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NAPOLITANO:LA—The nomination of Janet Napolitano, the U.S. secretary of Homeland Security, to be the next president of the University of California signals a desire for change at the sprawling 10-campus system and hopes that a highly visible political personality may be able to raise more money and play a more influential role in Sacramento and Washington. Besides being the first woman expected to be named president in UC’s 145-year history, Napolitano is thought to be only the second true outsider and the first without any record of helping to run a university. Current President Mark G. Yudof is leaving office after five years. By Larry Gordon in Los Angeles.
NSA-RECORDS-SNOWDEN:LA— Edward Snowden hasn’t budged from the transit area of a Moscow airport, but his search for political asylum has come full circle. The former contractor for the U.S. National Security Agency, who revealed Washington’s secret efforts to track international telephone and Internet communications, called Russian human rights activists and lawyers to Sheremetyevo International Airport on Friday and asked them for help gaining asylum in Russia — at least for now. The request reflects the tight spot Snowden is in almost three weeks after arriving in Moscow from Hong Kong, where he originally fled after leaving the United States. It puts the focus back on Russian President Vladimir Putin, and threatens to worsen already tense relations between Moscow and the United States, which has demanded Snowden’s return. By Sergei L. Loiko in Moscow.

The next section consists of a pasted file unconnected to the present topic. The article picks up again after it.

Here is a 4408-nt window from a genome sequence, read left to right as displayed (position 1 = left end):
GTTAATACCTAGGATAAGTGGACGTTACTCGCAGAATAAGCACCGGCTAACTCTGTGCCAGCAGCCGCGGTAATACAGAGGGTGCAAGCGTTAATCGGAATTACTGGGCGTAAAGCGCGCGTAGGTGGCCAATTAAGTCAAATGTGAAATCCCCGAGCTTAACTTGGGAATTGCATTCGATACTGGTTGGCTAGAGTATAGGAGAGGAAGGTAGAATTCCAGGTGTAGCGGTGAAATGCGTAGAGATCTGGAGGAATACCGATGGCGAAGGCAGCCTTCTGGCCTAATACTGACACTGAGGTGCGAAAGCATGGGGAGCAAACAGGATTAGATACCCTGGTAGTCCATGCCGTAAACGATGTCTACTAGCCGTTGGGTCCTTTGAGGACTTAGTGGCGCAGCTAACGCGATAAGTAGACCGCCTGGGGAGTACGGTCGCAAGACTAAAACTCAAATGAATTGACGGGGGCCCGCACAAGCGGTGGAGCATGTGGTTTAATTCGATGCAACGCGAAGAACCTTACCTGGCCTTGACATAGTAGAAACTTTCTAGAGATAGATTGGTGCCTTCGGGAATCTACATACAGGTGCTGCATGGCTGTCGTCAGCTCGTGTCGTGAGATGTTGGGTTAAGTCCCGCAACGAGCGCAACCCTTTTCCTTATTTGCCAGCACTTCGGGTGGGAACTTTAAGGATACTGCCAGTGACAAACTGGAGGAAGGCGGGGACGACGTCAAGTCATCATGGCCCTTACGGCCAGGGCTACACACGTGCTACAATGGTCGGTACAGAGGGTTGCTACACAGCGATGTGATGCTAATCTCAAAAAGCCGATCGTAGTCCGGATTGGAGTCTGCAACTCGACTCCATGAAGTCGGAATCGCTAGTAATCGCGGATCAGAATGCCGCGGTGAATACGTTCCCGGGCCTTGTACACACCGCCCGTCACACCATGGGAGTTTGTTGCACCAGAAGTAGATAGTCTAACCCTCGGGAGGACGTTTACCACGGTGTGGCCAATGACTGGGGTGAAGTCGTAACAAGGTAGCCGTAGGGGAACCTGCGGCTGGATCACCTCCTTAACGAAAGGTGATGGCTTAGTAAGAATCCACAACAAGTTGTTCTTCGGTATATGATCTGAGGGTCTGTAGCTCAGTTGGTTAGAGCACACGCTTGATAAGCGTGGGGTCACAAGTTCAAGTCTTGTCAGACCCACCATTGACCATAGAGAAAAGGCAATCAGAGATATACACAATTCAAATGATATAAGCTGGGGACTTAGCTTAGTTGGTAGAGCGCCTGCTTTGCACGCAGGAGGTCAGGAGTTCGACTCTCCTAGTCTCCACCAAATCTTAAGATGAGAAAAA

REWRITING-SHAKESPEARE:LA—The Pulitzer Prize-winning novelist Anne Tyler has never liked the "The Taming of the Shrew." "I have no favorite moments in this play," Tyler said in an email interview. "I think it's an outrageous play. I first read it in college and disliked it intensely, and I can't say my attitude toward it softened any when I read it again just recently." Very soon, Tyler is going to get her chance to reimagine and make sense of "The Taming of the Shrew." She's writing a novel based on the play as part of a project by the publishing house Hogarth to commission novels based on all 37 of Shakespeare's plays. By Hector Tobar (Moving at a later date).
CALIF-CALDERON:LA—The Calderons have flourished in the sometimes ruthless environs of the California Assembly and Senate, where four family members have served in the carpeted chambers: brothers Charles, Ronald and Tom, and Charles' son. They've cut reputations for raising campaign cash and reigning over the Legislature's powerful "juice committees," those overseeing banking, insurance and other industries that have the cash to bankroll political campaigns. They use their political muscle to help one another, squeezing political opponents, pushing legislation backed by supporters and even orchestrating a brazen leadership coup attempt. Controversy also clings to them. Last month, gun-toting FBI agents raided the Capitol offices of state Sen. Ronald S. Calderon and seized records from a Southern California water district with financial ties to Calderon's brother, former Assemblyman Tom Calderon. Federal officials remain mum on the focus of the investigation, but the inquiry appears to be as far-reaching as the family's influence. By Patrick McGreevy and Paige St. John in Sacramento, Calif. (Moving at a later date).
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